NASA sees powerful storms with advancing monsoon in Bay of Bengal

Storms associated with the advancing monsoon in the Northern Indian Ocean's Bay of Bengal were analyzed by NASA with the GPM or Global Precipitation Measurement mission core satellite.

The GPM core observatory satellite passed over the Bay of Bengal on May 23, 2017 at 0251 UTC (May 22 at 10:51 p.m. EDT). GPM is a joint satellite mission between NASA and the Japan Aerospace Exploration Agency, JAXA.

GPM flew almost directly above very strong convective storms that were located east of Sri Lanka. These powerful storms were associated with the approaching Southwest monsoon. The amount and timing of is very important to the economy of India.

GPM's Microwave Imager or GMI and Dual-Frequency Precipitation Radar or DPR instruments collected data that showed the location and intensity of rainfall in the southern Bay of Bengal. Very heavy rainfall was detected within this cluster of powerful storms. GPM's DPR Ku Band measured rain falling at a rate of over 108 millimeters or 4.3 inches per hour in some storms.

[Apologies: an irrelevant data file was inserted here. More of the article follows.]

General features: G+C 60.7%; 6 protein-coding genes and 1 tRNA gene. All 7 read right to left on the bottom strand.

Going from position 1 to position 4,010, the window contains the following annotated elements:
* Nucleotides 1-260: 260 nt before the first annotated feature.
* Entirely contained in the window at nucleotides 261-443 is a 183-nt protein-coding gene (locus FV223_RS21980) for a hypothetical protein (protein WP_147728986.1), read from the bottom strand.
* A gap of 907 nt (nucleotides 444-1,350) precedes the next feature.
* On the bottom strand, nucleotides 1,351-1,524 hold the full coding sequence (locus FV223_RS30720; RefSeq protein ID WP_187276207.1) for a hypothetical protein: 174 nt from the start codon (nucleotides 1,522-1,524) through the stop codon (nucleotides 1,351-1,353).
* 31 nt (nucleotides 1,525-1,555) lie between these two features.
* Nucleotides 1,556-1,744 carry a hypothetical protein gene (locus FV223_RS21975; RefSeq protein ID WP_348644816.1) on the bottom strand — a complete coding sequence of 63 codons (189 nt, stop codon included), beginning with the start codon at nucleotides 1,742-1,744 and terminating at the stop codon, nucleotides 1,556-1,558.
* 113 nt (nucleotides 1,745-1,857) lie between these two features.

At NASA's Goddard Space Flight Center, in Greenbelt, Maryland where the analysis was made, the GPM satellite's radar (DPR Ku Band) data were used to show a 3-D cross section of precipitation in the storms. DPR revealed that many tops in the area were reaching heights above 16 km (9.9 miles).

The GPM core observatory satellite passed over the Bay of Bengal on May 23, 2017 at 0251 UTC (May 22 at 10:51 p.m. EDT). GPM measured rain falling at a rate of over 108 millimeters or 4.3 inches per hour in some storms reaching heights above 16 km (9.9 miles). Credit: NASA/JAXA, Hal Pierce

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Citation: NASA sees powerful storms with advancing monsoon in Bay of Bengal (2017, May 23) retrieved 14 October 2019 from https://phys.org/news/2017-05-nasa-powerful-storms-advancing-monsoon.html
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